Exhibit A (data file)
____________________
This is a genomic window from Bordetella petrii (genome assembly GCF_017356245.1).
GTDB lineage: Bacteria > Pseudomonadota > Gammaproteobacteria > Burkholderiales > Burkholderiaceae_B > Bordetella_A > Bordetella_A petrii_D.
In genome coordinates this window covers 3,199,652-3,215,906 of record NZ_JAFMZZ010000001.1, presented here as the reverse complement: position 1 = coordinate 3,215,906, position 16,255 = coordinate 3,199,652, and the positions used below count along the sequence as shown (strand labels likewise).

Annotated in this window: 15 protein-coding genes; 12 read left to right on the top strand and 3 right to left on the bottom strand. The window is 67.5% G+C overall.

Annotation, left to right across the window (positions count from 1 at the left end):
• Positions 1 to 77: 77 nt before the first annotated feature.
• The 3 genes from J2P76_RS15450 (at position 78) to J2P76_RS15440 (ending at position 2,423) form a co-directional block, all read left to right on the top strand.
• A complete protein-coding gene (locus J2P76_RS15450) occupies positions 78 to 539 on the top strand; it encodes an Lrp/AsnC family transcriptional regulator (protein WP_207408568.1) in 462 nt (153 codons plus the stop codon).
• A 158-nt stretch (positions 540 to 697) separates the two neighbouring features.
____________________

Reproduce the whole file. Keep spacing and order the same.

This is a genomic window from Bordetella petrii (genome assembly GCF_017356245.1).
GTDB lineage: Bacteria > Pseudomonadota > Gammaproteobacteria > Burkholderiales > Burkholderiaceae_B > Bordetella_A > Bordetella_A petrii_D.
In genome coordinates this window covers 3,199,652-3,215,906 of record NZ_JAFMZZ010000001.1, presented here as the reverse complement: position 1 = coordinate 3,215,906, position 16,255 = coordinate 3,199,652, and the positions used below count along the sequence as shown (strand labels likewise).

Annotated in this window: 15 protein-coding genes; 12 read left to right on the top strand and 3 right to left on the bottom strand. The window is 67.5% G+C overall.

Annotation, left to right across the window (positions count from 1 at the left end):
• Positions 1 to 77: 77 nt before the first annotated feature.
• The 3 genes from J2P76_RS15450 (at position 78) to J2P76_RS15440 (ending at position 2,423) form a co-directional block, all read left to right on the top strand.
• A complete protein-coding gene (locus J2P76_RS15450) occupies positions 78 to 539 on the top strand; it encodes an Lrp/AsnC family transcriptional regulator (protein WP_207408568.1) in 462 nt (153 codons plus the stop codon).
• A 158-nt stretch (positions 540 to 697) separates the two neighbouring features.